The representatives who understand the National Initiative don’t support it because they know it takes away some of their power. It’s the same with the media. They know it takes away some of their power too, because the media is the intermediary between the representative and the citizen. And since we don’t have a lot of money to go out and advertise it we have a tough battle. Especially since this would require the majority of the people who voted in the last presidential election to support what we’re doing.
But let’s keep in mind the definition of freedom by Cicero, which is, freedom is the participation in power. If you don’t participate in power you’re not free. Well, power is the exercise of lawmaking. We don’t make the laws, the our elected representatives make the laws, so all we can do is obey them or go to jail…
MG: The first thing I would do is sign an executive order to end torture. Obama has to do that. It’s really the bellwether as to whether or not we’re going to turn the moral corner. We’ve got to signal to the world that we’re going to change morally. Now maybe Obama will do that but I don’t know that he will. But if I were president, then in my first 100 days I would not only sign that executive order but I would blow up the prison at Guantanamo, I would give Guantanamo back to Cuba, I would recognize Cuba, I would recognize Iran. I would blow up Abu Ghraib and I would withdraw our troops from Iraq. Then I would start to withdraw our troops from other countries around the world and I would pull out of NATO. That’s just for starters.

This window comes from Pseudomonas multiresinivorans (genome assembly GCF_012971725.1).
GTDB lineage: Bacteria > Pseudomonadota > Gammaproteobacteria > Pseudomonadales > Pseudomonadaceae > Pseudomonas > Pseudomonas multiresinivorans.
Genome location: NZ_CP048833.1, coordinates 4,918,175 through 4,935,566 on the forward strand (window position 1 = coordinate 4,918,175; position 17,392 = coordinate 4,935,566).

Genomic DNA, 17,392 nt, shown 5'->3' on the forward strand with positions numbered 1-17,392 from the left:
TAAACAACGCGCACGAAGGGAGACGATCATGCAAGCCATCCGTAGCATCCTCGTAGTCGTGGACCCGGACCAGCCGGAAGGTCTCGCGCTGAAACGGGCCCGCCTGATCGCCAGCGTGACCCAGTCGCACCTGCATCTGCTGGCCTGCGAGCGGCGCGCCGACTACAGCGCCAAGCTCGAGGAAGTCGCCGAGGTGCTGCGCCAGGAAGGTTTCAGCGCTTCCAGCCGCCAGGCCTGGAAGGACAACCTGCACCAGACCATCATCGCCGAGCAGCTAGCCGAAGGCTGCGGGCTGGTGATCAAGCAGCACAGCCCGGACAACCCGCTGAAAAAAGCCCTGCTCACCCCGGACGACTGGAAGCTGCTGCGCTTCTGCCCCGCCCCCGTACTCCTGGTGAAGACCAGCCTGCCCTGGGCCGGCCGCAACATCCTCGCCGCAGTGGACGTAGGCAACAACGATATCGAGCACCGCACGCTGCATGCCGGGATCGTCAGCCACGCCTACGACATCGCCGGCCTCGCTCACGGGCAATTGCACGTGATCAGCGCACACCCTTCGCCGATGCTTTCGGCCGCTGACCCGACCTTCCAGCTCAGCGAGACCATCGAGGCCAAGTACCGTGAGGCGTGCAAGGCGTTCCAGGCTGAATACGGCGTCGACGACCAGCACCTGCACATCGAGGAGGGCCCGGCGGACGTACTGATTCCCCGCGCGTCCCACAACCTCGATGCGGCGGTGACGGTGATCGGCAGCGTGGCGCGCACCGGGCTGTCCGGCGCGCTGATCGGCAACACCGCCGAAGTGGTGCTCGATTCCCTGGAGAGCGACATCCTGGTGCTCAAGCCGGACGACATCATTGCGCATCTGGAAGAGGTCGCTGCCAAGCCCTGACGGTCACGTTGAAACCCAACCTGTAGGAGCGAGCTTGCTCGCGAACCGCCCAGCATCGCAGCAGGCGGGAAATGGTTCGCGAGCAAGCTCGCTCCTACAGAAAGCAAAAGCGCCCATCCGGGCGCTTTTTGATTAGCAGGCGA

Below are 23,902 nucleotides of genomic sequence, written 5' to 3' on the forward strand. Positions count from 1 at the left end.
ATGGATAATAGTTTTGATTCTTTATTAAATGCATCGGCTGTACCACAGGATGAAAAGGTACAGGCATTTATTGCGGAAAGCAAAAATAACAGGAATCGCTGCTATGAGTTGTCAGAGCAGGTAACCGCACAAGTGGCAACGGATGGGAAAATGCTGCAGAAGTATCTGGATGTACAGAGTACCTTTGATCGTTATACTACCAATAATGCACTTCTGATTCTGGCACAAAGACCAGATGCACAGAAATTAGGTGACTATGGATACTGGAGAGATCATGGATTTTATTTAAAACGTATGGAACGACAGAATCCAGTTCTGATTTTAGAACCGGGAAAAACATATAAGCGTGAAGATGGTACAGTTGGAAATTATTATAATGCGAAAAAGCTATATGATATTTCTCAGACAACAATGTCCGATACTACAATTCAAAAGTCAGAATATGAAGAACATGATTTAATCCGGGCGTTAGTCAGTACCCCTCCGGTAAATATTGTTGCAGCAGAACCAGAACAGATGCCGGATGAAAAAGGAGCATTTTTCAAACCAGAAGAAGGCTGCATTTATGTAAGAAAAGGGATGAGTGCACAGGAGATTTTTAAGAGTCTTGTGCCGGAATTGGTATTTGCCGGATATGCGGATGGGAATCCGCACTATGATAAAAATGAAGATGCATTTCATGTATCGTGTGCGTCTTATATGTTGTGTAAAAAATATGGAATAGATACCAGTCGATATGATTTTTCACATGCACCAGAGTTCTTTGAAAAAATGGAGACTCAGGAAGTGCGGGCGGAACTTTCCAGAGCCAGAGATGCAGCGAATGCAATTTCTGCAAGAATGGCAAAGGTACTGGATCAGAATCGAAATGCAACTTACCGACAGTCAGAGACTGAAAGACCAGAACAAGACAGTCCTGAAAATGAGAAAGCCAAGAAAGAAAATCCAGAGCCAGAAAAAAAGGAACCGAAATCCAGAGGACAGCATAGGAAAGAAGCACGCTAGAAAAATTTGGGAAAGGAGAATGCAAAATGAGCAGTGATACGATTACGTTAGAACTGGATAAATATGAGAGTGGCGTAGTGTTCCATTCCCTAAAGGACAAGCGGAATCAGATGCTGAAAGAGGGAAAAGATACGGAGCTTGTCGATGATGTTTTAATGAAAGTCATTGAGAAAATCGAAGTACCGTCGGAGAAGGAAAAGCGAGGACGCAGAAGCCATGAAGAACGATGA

ST: You gave a lecture in France recently?
MG: Yeah, I spoke at the university in Grenoble. This is a university of 50,000 students—probably the largest university in France. It’s unbelievably beautiful. It was advertised that day that I’d be speaking in English so I assumed that I’d be speaking to 50-100 students. I walked into the room, this huge auditorium, and it was completely full of people—standing room early. They were sitting in the stairwell, the aisles, standing in the hallway, sitting in front of me on the floor. It was unbelievable. I was so taken aback when I walked into the auditorium that I threw my hands in the air and they started cheering. I spoke about American imperialism, about NATO, the National Initiative, how we’ve got to empower the people because representative government is broken. And it sold like hot cakes.
ST: What are you working on now?
MG: I’m trying to organize a TV program called Global Perspectives. There’s no American network to do it but I’ve got to find investors. It would be cutting edge political analysis. It wouldn’t be a news program but analysis of issues like the war, nuclear proliferation, and so on. It would be very international in scope and very controversial and so therefore I think very interesting.